In the hierarchical model of social valuation, the mPFC comprises three functionally dissociable and hierarchically organized subregions: vmPFC, rmPFC, and dmPFC. These regions are differentially involved in computing values of decision along the ventral-to-dorsal spatial gradient of increasing external sensory inputs (e.g., via the temporal cortex and the parietal cortex) and decreasing internal inputs (e.g., via the brainstem, the hypothalamus, the amygdala, and the nucleus accumbens) (Dixon et al., 2017). Such an mPFC functional gradient is also consistent with the direction of evolutionary progress revealed by a recent analysis of the sulcal organization pattern across primate species (Amiez et al., 2019).

It should be noted, however, that the boundary between internal and external valuation is only a relative one. A level can be either internal or external depending on whether it is compared with its upper or lower level, respectively. For example, the vmPFC can be an internal valuation system when compared with the rmPFC but can also be an external valuation system when compared with the amygdala and the nucleus accumbens. In addition, the internal valuation of the vmPFC should be distinguished from instinctive or reflex-like responses that may be controlled by other structures, such as the amygdala, nucleus accumbens, and the spinal cord (located at a level further below the vmPFC). Therefore, the vmPFC can also be involved in valuation that requires abstract and sophisticated representations of a task structure if such representations became internalized through repetition (Hampton et al., 2008) as well as in goal-directed decisions when goals are primarily determined by internal signals carrying a homeostatic bodily state (Valentin et al., 2007).

Briefly speaking, the model detects prediction error in the internal valuation at the lower level and triggers the external valuation at the upper level to update the preexisting values at the lower level. Both external and internal input can trigger internalized values encoded by the vmPFC, which then activate interoceptive prediction signals that trigger a familiar, intuitive, and habit-like response to prevent anticipated bodily imbalance. Such a process is called internal valuation. However, when two or more mutually incompatible values are simultaneously activated at the level of the vmPFC, a conflict (i.e., prediction error) occurs, which then disengages the internal valuation and engages the upper levels (i.e., either rmPFC or dmPFC). The upper levels would then engage in resolving the conflict at the lower level by increasing sensitivity to incoming sensory signals from the external environment, taking over the decision control temporarily by searching for a new and more sophisticated stimulus-response mapping. Such a process, called external valuation, sends prediction signals to update the pre-existing mapping at the lower level, and continues until it finds a new mapping that resolves the conflict. The new mapping will be strengthened and internalized through repetition so that it is activated quicker and more comfortably in similar future situations without causing a conflict (Figure 3).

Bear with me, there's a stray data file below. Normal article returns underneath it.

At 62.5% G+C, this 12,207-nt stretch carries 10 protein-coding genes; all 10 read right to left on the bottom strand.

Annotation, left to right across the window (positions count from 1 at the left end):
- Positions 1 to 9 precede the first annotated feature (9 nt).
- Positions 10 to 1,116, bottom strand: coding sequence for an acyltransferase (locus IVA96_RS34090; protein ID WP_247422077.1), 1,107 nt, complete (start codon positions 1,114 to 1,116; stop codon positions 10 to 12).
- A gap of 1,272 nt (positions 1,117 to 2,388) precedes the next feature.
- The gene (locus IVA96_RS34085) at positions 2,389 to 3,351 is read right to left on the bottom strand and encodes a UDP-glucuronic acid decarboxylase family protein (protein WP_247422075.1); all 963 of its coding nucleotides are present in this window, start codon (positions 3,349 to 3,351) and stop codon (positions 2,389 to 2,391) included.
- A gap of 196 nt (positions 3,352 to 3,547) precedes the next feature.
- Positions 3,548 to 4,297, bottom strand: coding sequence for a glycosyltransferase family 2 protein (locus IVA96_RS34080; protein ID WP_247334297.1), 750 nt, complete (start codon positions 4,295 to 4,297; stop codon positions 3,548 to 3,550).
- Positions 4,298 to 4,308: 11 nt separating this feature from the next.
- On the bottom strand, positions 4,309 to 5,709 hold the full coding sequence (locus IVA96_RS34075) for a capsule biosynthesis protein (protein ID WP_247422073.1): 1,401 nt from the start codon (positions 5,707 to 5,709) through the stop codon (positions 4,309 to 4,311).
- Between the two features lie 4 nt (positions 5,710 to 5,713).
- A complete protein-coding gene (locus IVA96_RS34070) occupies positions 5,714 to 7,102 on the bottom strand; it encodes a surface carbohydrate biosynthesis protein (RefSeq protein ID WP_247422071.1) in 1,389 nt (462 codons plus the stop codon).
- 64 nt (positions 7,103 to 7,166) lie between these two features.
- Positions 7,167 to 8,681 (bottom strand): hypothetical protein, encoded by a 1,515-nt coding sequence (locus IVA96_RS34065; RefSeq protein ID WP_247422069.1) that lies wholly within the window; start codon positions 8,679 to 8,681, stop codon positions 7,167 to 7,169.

FIGURE 3
www.frontiersin.org

Figure 3. The hierarchical allostatic regulation model of mPFC function for social valuation. The mPFC comprises of three functionally dissociable hierarchically organized subregions: the vmPFC, rmPFC, and dmPFC, which are differentially involved in computing values of decision along the ventral-to-dorsal spatial gradient of increasing external sensory inputs (e.g., via the temporal cortex and the parietal cortex) and decreasing internal inputs (e.g., via the brainstem, the hypothalamus, the amygdala, and the nucleus accumbens). The vmPFC computes the internal valuation that generates interoceptive prediction signals and elicits a familiar intuitive response to prevent foreseen bodily imbalance. When two or more mutually incompatible values are simultaneously activated at the level of vmPFC, a conflict (prediction error) may occur triggering the upper levels (i.e., either rmPFC or dmPFC), which would then disengage internal valuation and increase the sensitivity to incoming sensory signals from the external environment to resolve the conflict. Such a process, called external valuation, sends prediction signals to update the preexisting value encoded at the lower level and continues until it finds a new value that resolves the conflict. The newly updated value will be strengthened and internalized through repetition so that it is activated more quickly and easily in similar situations later without causing a conflict.

This model naturally predicts that easy decisions should activate the vmPFC due to a weak conflict between options, whereas difficult decisions should elicit the dmPFC due to a strong conflict between options with similar value. Supporting this prediction, larger and smaller differences in value between two alternative options in a choice task were associated with greater activity in the vmPFC and the dmPFC, respectively (Hackel et al., 2017; Piva et al., 2019). According to the model, in the case of larger value difference, the vmPFC alone can handle the value computation for decision, whereas, in the case of smaller value difference, the dmPFC needs to be engaged to integrate additional information from the environment to resolve the conflicts in the vmPFC.